India, US renew defence pact for 10 more years during Ash Carter’s visit
New Delhi: India and the US on Wednesday extended a framework pact for defence cooperation for another decade amid US attempts to rebalance its ties in Asia to check the rise of China and dissipate mounting tensions in the South China Sea.
The 10-year defence framework agreement was signed by visiting US defence secretary Ashton Carter and his Indian counterpart Manohar Parikkar in New Delhi after formal talks between the two sides. Renewing the pact is seen as the high point of Carter’s three-day visit that began on Tuesday with a visit to the port of Visakhapatnam.
Confirmation of the agreement being signed came from defence ministry spokesman Sitanshu Kar, who tweeted: “Defence minister @manoharparrikar & US #secdef Ash Carter sign 2015 Framework Agreement for India-US Defence Coop.”
Details of the agreement were not immediately released by the ministry.
The pact was first signed in 2005 by former defence minister Pranab Mukherjee and his US counterpart Donald Rumsfeld. It marked a significant milestone in relations—a far cry from the Cold War days when the two nations viewed each other with suspicion.
The pact is expected to support stronger cooperation between the armed forces of the two countries, including?deeper maritime cooperation and increased opportunities in technology and trade.
Also on Wednesday, India and the US sealed an agreement to jointly develop protective gear for soldiers against biological and chemical warfare, and another on building generators, Reuters reported, quoting defence officials.
The projects were cleared as Carter held talks with Indian leaders, including Prime Minister Narendra Modi and foreign minister Sushma Swaraj, to expand security ties. The US has become one of the top sources of weapons for the Indian armed forces in recent years, leaving behind one-time trusted partner Russia.
While the two projects are modest in scale, India and the US are also exploring collaboration at the higher end of the technology curve, Carter told reporters.
“We have big ambitions, and jet engines, aircraft carrier technology are big projects that we’re working very hard on,” he said.
The projects on protective clothing for soldiers as well developing the next-generation power source for the battlefield will each have $1 million in funding, shared equally by the two sides, a US defence official said.
“We’ve negotiated texts, we’ve agreed to texts and they’ll be signed into effect at the end of this month. We went from flash to bang, meaning from the joint statement in January to agreed-to and signed texts in just under five months,” the official said.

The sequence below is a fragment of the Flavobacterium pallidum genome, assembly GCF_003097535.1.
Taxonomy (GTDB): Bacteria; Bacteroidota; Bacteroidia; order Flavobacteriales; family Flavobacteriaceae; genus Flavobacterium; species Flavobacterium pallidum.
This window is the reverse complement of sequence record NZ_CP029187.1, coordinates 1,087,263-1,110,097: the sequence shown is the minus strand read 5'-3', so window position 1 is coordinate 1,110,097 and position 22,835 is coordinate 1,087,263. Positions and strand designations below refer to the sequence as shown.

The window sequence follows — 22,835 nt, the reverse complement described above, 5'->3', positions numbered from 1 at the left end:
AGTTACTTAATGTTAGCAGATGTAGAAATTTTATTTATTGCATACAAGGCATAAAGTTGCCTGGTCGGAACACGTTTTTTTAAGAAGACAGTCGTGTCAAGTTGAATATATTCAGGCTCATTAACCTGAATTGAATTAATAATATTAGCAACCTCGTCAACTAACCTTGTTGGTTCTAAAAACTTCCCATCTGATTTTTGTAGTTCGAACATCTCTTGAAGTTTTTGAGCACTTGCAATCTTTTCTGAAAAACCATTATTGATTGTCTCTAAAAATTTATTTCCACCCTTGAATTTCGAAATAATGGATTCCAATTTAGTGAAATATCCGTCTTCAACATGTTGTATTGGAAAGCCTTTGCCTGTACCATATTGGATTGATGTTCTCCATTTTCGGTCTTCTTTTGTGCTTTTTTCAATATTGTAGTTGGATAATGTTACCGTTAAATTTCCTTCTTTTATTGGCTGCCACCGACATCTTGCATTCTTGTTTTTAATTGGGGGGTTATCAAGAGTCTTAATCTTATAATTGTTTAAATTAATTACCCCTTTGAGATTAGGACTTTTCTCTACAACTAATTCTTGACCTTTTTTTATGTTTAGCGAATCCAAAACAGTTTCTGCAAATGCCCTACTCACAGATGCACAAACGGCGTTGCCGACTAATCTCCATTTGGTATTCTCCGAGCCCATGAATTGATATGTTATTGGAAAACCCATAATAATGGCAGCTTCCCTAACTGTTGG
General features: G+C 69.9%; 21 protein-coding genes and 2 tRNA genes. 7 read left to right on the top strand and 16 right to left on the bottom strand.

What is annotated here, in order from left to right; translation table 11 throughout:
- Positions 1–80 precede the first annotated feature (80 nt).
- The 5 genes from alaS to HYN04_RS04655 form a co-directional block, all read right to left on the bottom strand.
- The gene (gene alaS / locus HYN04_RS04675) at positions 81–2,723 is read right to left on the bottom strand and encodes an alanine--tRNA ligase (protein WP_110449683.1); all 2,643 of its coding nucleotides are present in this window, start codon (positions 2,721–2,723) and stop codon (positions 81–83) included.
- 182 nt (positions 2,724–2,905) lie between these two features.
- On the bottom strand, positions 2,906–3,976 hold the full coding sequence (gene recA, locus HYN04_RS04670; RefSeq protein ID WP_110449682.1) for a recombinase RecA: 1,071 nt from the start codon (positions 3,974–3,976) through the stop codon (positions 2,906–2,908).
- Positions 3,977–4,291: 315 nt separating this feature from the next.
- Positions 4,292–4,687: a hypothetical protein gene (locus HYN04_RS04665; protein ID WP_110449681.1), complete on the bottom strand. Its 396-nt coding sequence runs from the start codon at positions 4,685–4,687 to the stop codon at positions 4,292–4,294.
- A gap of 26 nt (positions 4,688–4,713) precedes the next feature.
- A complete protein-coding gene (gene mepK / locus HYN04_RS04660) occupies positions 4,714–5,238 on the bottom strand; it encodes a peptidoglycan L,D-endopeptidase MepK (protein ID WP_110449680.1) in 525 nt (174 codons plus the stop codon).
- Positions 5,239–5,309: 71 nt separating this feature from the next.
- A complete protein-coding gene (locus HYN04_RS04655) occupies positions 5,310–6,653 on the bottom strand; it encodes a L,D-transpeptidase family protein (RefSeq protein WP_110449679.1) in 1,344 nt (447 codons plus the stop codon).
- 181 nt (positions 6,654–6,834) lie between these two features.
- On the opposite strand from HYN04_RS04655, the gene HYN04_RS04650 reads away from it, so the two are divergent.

The other two projects under the Defence Technology and Trade Initiative that Carter himself launched before his elevation as defence secretary relate to Raven mini-UAVs (unmanned aerial vehicles, also called drones) and surveillance modules for the C-130J military transport plane.
India is also eyeing US aircraft launch technology for a carrier it plans to build to replace an ageing British warship. The two sides have set up a working group to explore cooperation, and the defence official added that military officials will meet later this month in the US.
“We have the preeminent aircraft carriers in the world. They are excited about possible collaboration. There are multiple areas of possible collaboration. It’s a huge platform,” the US official said.
In Carter’s meeting with Modi, the Prime Minister “expressed hope that US companies, including those in the defence manufacturing sector, would actively participate in the ‘Make in India’ initiative and set up manufacturing units in India with transfer of technology and links to the global supply chain.
“Carter conveyed that India was an important strategic partner for the US. The US policy of rebalance in Asia-Pacific compliments India’s Act East Policy. The US authorities are committed to the expeditious implementation of decisions reached between the leaders of the two countries. In this context, the US is encouraging companies to set up manufacturing units in India with transfer of technology,” an Indian government statement said.
“Both sides also exchanged views on regional issues, including the situation in Afghanistan, and the recent developments in the Indian Ocean and the Asia-Pacific region,” it added.
Disclaimer: This information has been collected through secondary research and IBEF is not responsible for any errors in the same.